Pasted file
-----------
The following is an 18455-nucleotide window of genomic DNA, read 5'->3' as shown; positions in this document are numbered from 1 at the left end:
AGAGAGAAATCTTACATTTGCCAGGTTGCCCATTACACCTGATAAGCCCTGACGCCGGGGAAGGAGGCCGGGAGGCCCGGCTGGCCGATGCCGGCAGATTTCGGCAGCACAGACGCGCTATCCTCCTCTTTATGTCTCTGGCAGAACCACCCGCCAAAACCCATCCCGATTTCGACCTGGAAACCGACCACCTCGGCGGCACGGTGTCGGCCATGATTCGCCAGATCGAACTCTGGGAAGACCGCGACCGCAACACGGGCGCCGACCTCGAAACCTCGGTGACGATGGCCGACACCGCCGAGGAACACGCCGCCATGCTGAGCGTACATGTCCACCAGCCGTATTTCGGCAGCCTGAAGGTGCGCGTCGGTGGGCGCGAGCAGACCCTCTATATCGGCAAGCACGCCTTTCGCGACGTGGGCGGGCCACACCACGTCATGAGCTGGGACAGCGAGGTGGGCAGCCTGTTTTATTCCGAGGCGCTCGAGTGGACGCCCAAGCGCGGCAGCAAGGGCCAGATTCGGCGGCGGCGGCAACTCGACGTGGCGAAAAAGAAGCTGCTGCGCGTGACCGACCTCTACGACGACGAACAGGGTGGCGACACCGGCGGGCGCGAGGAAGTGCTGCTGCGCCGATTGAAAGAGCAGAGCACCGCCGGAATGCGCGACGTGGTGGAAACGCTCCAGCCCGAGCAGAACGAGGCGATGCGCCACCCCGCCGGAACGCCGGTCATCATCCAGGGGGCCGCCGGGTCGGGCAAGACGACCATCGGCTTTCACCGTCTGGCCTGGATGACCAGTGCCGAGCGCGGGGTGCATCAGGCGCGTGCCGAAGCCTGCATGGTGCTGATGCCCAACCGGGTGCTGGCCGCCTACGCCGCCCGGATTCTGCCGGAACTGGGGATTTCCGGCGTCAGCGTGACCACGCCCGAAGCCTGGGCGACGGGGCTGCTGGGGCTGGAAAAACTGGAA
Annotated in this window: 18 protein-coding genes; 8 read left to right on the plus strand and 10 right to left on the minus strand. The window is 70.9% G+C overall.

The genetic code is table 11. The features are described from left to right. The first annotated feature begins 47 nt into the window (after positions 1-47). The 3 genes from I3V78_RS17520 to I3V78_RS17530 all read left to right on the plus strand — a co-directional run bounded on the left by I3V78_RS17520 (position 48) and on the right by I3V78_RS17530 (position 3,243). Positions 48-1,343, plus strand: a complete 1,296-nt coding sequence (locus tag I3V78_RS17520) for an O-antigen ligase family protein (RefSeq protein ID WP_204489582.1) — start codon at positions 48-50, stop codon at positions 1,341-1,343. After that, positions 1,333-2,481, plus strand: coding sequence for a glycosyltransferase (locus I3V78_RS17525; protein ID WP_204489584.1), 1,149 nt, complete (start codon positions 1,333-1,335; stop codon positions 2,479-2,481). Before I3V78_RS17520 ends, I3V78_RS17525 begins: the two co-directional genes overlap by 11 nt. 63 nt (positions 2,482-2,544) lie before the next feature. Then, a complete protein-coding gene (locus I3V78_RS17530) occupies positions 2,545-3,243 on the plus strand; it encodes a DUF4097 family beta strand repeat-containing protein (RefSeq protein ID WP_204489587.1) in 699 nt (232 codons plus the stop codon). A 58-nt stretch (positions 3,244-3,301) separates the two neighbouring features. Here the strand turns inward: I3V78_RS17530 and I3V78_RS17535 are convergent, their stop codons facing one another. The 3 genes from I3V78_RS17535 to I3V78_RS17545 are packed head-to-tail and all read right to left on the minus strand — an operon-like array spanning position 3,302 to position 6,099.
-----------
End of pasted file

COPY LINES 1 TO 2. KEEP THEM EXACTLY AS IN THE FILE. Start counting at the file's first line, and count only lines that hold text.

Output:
The following is an 18455-nucleotide window of genomic DNA, read 5'->3' as shown; positions in this document are numbered from 1 at the left end:
AGAGAGAAATCTTACATTTGCCAGGTTGCCCATTACACCTGATAAGCCCTGACGCCGGGGAAGGAGGCCGGGAGGCCCGGCTGGCCGATGCCGGCAGATTTCGGCAGCACAGACGCGCTATCCTCCTCTTTATGTCTCTGGCAGAACCACCCGCCAAAACCCATCCCGATTTCGACCTGGAAACCGACCACCTCGGCGGCACGGTGTCGGCCATGATTCGCCAGATCGAACTCTGGGAAGACCGCGACCGCAACACGGGCGCCGACCTCGAAACCTCGGTGACGATGGCCGACACCGCCGAGGAACACGCCGCCATGCTGAGCGTACATGTCCACCAGCCGTATTTCGGCAGCCTGAAGGTGCGCGTCGGTGGGCGCGAGCAGACCCTCTATATCGGCAAGCACGCCTTTCGCGACGTGGGCGGGCCACACCACGTCATGAGCTGGGACAGCGAGGTGGGCAGCCTGTTTTATTCCGAGGCGCTCGAGTGGACGCCCAAGCGCGGCAGCAAGGGCCAGATTCGGCGGCGGCGGCAACTCGACGTGGCGAAAAAGAAGCTGCTGCGCGTGACCGACCTCTACGACGACGAACAGGGTGGCGACACCGGCGGGCGCGAGGAAGTGCTGCTGCGCCGATTGAAAGAGCAGAGCACCGCCGGAATGCGCGACGTGGTGGAAACGCTCCAGCCCGAGCAGAACGAGGCGATGCGCCACCCCGCCGGAACGCCGGTCATCATCCAGGGGGCCGCCGGGTCGGGCAAGACGACCATCGGCTTTCACCGTCTGGCCTGGATGACCAGTGCCGAGCGCGGGGTGCATCAGGCGCGTGCCGAAGCCTGCATGGTGCTGATGCCCAACCGGGTGCTGGCCGCCTACGCCGCCCGGATTCTGCCGGAACTGGGGATTTCCGGCGTCAGCGTGACCACGCCCGAAGCCTGGGCGACGGGGCTGCTGGGGCTGGAAAAACTGGAA